Oftentimes, it seemed it was unorganized football – too much improvisation on his part, and that could very well be an indication of the inability to read defenses, or maybe not fully understanding his own offense. In the ultra-organized pro level, could he handle the discipline? Manziel always seems as if he is standing on hot sand – jittery. His skills and abilities are certainly off the chart, with extremely attractive attributes in his game, but, how do those relate to the pros? I also believe he has reached his growth ceiling. Manziel scares me too much to warrant selecting him high – but I’m certain some team will..maybe the Oakland Raiders. Maybe even Jacksonville. But whomever drafts him, it won’t be me.
I may regret it later.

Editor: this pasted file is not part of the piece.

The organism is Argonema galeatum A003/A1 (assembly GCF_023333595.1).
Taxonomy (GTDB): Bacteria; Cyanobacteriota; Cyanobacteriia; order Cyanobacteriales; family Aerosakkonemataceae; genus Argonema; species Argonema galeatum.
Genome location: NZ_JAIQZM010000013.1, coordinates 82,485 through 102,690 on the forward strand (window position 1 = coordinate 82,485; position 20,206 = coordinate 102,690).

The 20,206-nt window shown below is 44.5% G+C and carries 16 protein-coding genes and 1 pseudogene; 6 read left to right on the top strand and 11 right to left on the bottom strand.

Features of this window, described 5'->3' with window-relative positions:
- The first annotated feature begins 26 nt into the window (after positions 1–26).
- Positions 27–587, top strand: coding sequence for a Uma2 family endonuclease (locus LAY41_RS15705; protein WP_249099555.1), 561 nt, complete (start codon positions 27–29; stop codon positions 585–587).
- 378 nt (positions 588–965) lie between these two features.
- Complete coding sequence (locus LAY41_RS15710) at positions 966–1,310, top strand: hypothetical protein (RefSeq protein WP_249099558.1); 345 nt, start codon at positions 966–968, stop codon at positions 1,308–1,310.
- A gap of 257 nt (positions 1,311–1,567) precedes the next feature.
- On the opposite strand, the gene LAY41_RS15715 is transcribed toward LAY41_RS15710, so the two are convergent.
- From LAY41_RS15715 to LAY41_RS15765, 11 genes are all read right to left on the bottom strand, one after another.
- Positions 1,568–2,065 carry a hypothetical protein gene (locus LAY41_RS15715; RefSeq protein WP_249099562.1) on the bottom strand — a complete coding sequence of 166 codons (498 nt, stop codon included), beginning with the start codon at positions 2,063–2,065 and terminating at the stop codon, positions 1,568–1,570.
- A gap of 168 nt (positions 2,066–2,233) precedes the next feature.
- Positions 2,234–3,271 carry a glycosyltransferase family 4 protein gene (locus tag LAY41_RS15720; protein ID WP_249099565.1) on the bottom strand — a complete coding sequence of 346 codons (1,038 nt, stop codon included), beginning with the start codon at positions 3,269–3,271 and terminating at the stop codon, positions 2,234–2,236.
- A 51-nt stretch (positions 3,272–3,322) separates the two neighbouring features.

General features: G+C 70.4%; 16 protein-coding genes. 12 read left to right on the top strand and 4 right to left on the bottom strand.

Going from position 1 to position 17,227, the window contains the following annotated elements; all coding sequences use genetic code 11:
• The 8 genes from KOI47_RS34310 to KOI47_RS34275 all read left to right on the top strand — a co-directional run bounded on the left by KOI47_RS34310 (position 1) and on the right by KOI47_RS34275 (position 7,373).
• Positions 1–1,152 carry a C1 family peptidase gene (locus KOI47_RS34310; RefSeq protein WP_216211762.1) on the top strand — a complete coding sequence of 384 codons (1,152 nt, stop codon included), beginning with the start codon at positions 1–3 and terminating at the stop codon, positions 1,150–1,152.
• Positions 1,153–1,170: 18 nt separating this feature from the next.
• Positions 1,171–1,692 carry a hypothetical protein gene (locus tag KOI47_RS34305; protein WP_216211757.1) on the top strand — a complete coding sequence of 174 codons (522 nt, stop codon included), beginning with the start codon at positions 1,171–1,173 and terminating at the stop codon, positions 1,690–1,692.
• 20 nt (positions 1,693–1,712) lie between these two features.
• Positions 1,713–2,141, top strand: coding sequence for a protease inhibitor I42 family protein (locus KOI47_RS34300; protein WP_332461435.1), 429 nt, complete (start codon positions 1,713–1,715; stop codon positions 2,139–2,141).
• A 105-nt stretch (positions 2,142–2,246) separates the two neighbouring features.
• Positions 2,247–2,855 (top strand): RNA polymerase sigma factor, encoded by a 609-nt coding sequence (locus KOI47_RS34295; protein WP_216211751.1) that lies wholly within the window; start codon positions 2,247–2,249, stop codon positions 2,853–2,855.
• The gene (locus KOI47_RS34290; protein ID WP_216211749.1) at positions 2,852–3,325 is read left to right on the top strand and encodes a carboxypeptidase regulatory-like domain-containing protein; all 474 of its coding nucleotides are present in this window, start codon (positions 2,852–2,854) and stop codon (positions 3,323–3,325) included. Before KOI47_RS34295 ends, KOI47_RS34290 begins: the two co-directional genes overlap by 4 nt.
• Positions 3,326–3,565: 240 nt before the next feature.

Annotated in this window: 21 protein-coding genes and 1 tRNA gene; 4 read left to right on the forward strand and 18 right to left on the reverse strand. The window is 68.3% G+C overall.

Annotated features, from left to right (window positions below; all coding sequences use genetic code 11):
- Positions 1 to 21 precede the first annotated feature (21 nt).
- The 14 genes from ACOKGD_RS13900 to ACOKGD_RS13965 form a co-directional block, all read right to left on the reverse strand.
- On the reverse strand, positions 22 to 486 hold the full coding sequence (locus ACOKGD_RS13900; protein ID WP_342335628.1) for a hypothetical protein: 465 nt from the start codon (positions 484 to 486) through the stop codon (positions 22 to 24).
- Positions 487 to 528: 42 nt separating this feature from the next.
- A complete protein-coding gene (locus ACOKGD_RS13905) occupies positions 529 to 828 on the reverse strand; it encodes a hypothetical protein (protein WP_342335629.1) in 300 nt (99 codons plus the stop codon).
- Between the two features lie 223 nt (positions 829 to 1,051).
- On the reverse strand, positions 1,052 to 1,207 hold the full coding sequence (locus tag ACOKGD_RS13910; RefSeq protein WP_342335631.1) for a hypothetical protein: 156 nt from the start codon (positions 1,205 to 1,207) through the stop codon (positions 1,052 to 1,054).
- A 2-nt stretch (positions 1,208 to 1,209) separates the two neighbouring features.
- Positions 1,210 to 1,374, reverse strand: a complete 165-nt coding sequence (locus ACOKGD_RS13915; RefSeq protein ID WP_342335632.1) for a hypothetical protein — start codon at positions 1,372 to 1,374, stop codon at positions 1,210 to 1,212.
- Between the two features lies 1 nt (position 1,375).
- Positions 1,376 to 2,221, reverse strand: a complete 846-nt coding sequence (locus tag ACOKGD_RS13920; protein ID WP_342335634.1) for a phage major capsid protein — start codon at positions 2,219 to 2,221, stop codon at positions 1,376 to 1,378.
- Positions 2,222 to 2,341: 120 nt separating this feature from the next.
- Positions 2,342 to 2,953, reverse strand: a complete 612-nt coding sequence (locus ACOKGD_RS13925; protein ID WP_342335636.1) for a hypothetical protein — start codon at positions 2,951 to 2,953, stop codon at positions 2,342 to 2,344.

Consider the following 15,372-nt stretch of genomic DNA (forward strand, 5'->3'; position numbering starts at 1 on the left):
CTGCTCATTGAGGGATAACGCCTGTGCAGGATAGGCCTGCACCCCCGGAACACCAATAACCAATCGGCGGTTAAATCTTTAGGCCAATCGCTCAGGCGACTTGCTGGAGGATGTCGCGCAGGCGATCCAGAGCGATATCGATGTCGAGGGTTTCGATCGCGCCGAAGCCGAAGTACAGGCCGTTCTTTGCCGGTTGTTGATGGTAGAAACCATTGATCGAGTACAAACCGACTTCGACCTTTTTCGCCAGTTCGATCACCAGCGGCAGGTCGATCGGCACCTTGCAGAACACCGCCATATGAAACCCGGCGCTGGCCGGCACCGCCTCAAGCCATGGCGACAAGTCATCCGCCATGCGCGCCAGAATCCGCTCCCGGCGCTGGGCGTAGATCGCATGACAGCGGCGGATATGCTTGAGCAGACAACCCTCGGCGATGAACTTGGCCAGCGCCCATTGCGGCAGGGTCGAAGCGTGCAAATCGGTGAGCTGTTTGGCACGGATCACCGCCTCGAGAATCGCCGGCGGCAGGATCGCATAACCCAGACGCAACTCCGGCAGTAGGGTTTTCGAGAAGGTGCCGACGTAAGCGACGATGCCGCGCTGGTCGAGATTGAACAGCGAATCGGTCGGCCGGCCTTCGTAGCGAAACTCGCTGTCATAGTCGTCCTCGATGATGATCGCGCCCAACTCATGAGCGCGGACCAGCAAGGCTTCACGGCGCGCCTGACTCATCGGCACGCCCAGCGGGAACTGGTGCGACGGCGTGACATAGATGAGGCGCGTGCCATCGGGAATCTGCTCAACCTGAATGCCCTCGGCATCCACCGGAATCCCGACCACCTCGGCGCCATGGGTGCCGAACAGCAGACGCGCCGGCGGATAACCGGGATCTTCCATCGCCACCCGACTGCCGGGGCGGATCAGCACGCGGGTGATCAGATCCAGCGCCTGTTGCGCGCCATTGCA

I won’t draft questions marks, too risky. Every miss is a set-back. You can’t swing for a home-run at every-at-bat…it could cost you the game. Smart hitting…smart drafting.
Before I move onto all the qualities of a quarterback, the very first thing I look for is; How does that quarterback play when the game is on the line? If he stumbles; if he falters, I move onto the next quarterback. My quarterback must rise to the occasion, playing bigger than the game. The very next quality is: How does he handle pressure? My quarterback must handle pressure like a master teaching a student. Next, my quarterback must be a leader, this is too important of a quality to over-look. The greatest leader I have ever seen in my life-time was Joe Montana, a third-round pick who’s college coaches laughed at Bill Walsh for drafting.
The next thing on my list is; Does he do the little things right? That requires intelligence, and a quick mind. Does he check-down? Does he lead the defense? Does he throw the ball away? How many times has he not seen the open receiver? Is he quick to find his passing lanes? Does he take too many risks into tight windows? How many interceptions were his fault vs. the receiver? How does he handle a blitz? What is his accuracy against the blitz?